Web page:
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First time Antares split

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#26 Cotts

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Posted 14 July 2013 - 03:50 PM

Bagged it last night in very good seeing with my 6" Mak Newt. The companion was pale blue to my eyes.

It's never easy in S. Ontario with Antares barely making 15 degrees above the horizon. But seeing is MUCH more important than aperture for this pair. As a rule of thumb, if you can't see steady diffraction rings around the primary you won't glimpse the secondary.

Dave

#27 Jim_Smith

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Posted 14 July 2013 - 06:17 PM

Stubborn for me..120mm. Achr.f/8.3 ..40*n caught glimpses of it between 100-200x lower powers seemed best!? Frustratingly tough for me! Going to try my 150mm. S-c Jim

#28 ggalilei

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Posted 14 July 2013 - 10:13 PM

Rather low on the horizon here, 20-25 degrees. I tried with the TSA 102 last night and Traveler tonight but no luck. At 200-300x I can see an oblong blob of light - a localized thickening of a diffraction ring maybe - at the right PA, riding in front of Antares, but cannot really "see" the companion. Too much sparkle down there and just above the tree line.

#29 Jim_Smith

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Posted 16 July 2013 - 08:05 AM

got a snug blue dot on difraction ring at 200x(friend see's green) definate in and out split at 400x riding along couple diffraction rings (total 3-4 rings) using baader contrast booster filter..4.7 f/8.3 achromat..Jim :)

#30 Jim_Smith

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Posted 16 July 2013 - 10:59 PM

Drilled it with celestron c-6 se..at 500x blue bal inbetween 1st @ 2nd diffraction ring (total of four at this outrageous power) but it was sure!! Even though hazy skies. Jim:)

#31 Perigny270

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Posted 21 July 2013 - 09:53 PM

Myself and other observers have tried UHC filters and have found out that some of them show a secondary reflection of a bright star which will make you think you split a double. I'd suggest you try the filter on a bright known single star and see what happens. I personally don't trust UHC filters for splitting doubles. Hopefully you've been able to split Antares.

Rich (RLTYS)


Several years ago, I saw the exact same thing Rich describes with my 8 inch reflector using a Baader UHC filter--I cant remember which star exactly but do remember it was one that had a very bright primary (such as Antares).

This double is tricky for me even with the 15 inch. Early in the night I can easily see the secondary at 200x or so, but then later in the night I cannot (when conditions should be better). Oddly enough, if the seeing is very good, I can see the companion quite clearly at 150x with the 8 inch. It seems sky conditions are the most important factor for Antares. I seem to recall most of my positive sightings happening at the end of twilight versus in the deep dark of late night--maybe that is the trick?

I did make a very preliminary finding recently using an off axis mask with my 15 to afford an unobstructed 6 inch telescope in which the secondary appeared a bit better to see due to overall dimming of the primary.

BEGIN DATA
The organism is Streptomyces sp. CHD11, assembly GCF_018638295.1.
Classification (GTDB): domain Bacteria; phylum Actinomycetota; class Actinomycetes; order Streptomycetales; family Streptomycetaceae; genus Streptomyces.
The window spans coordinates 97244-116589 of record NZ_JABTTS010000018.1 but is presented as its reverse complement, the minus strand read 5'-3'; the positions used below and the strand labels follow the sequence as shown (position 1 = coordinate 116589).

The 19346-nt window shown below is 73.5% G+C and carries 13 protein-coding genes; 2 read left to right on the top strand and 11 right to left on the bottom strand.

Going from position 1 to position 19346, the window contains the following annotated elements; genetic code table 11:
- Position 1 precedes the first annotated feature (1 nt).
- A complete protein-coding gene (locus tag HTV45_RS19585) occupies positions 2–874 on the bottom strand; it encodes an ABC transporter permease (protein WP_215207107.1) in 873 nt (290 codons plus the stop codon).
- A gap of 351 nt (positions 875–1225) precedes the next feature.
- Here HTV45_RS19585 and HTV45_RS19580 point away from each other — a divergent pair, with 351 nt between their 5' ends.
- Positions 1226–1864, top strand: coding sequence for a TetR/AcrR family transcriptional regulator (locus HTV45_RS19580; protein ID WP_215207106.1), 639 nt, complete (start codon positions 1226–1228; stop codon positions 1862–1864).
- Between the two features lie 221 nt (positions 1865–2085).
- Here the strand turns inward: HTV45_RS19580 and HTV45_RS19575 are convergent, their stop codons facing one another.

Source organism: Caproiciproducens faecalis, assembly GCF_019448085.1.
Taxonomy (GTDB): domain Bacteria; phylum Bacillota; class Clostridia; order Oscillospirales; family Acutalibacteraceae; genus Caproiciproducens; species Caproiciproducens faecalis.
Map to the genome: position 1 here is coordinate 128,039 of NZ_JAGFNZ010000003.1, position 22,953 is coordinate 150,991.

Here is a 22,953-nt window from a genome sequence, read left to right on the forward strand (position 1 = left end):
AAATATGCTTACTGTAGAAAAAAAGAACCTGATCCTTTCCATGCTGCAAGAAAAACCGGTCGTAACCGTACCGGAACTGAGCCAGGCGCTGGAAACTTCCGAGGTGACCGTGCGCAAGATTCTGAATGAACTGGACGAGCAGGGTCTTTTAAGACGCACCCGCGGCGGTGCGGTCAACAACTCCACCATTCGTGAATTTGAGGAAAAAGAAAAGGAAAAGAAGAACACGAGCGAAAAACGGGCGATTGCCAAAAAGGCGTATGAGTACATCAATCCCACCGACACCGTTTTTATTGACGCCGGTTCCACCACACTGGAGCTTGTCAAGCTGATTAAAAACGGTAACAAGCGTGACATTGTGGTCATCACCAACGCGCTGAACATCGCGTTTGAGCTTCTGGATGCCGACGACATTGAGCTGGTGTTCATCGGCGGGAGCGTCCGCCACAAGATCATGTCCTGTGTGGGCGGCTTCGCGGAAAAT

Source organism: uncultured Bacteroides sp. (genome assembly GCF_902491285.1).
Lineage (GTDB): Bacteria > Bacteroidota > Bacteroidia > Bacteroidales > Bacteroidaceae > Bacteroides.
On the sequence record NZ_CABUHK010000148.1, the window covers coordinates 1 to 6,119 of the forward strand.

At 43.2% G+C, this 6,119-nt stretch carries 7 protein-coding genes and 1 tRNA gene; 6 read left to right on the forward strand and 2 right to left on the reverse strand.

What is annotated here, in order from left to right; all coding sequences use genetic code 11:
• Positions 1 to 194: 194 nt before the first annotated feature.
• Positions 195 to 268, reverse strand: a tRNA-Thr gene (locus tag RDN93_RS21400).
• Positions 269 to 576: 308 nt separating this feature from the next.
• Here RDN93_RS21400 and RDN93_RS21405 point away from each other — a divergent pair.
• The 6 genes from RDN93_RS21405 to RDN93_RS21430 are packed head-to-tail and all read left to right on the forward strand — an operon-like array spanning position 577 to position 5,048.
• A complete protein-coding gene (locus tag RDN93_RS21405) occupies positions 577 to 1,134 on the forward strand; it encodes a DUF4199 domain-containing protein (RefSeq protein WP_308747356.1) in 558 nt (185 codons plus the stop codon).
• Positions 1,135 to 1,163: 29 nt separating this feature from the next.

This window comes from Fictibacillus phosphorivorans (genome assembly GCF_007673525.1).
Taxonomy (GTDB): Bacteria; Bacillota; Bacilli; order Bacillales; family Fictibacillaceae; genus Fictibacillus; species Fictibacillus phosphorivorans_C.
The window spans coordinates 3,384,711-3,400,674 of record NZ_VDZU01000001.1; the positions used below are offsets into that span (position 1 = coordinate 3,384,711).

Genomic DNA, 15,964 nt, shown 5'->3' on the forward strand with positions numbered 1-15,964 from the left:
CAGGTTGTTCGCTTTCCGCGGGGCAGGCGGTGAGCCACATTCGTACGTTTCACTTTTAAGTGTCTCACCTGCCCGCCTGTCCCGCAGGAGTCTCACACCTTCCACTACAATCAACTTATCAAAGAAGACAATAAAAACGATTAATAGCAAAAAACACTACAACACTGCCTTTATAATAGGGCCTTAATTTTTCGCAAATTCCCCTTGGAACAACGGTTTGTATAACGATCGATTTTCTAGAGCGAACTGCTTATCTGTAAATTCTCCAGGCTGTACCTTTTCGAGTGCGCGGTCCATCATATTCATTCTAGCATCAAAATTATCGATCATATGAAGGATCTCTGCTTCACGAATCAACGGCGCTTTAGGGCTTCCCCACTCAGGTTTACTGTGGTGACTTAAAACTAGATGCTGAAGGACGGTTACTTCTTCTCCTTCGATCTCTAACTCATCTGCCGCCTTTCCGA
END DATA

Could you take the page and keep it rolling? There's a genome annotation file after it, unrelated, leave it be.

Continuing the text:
Try as I may, I have not been able to obtain a good image of the secondary in any scope with any combination of lenses or camera conditions. Antares is ridiculously difficult to photograph.

You should keep trying this one, though, as you will may see the companion when you least suspect it. :grin:

I replied earlier this evening but it seems to have disappeared. Most likely a missed key. If 2 replies appear, my apologies.
back to matter at hand: we finally got clear skies here while I'm home. Guess what - I resolved Arcturus (red and green) with my UHC filter and ED102. :o So Rich and Mark, you are right and thanks for the heads-up. And sorry Ralph (a later poster), you should take another look...
So I'll keep trying - Antares is tough at 48* latitude, but one day it will clear up enough. :)

#32 lionel

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Posted 28 July 2013 - 12:54 AM

Yup...good seeing is the key to getting a split at its low altitude, sort of a summer challenge equivalent of Sirius and the Pup. :)

I caught the greenish companion in a clean black space split on a night of rare good seeing (P7-P8) three weeks ago, using my 5" refractor at 257x. At 180x I still had a black line split. No filters needed.

Definitely the view of the night!

Lionel

#33 Perigny270

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Posted 28 July 2013 - 08:03 AM

Congratulations Lionel for the clean split. This is encouraging - I'll keep trying and one still, clear night I'll see it too. Thanks for the report. ;)

#34 RAKing

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Posted 28 July 2013 - 08:56 AM

I had a nice split a few years ago with my TEC 140. I used a 6mm ZAO-II (163x) and had a good 7P sky.

I pegged the B star with a greenish tint, but it is so close to the red giant, I couldn't be sure.

I'll have to try it again. :cool:

Ron

#35 rayden68

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Posted 30 September 2013 - 07:58 PM

I got my first split of Antares on 3 July a very nice night cooler than normal. Using my new ES ar152 refractor at 197x. Using a 5mm af70 eyepiece from astro tech. My wife was out and thought it was beautiful.






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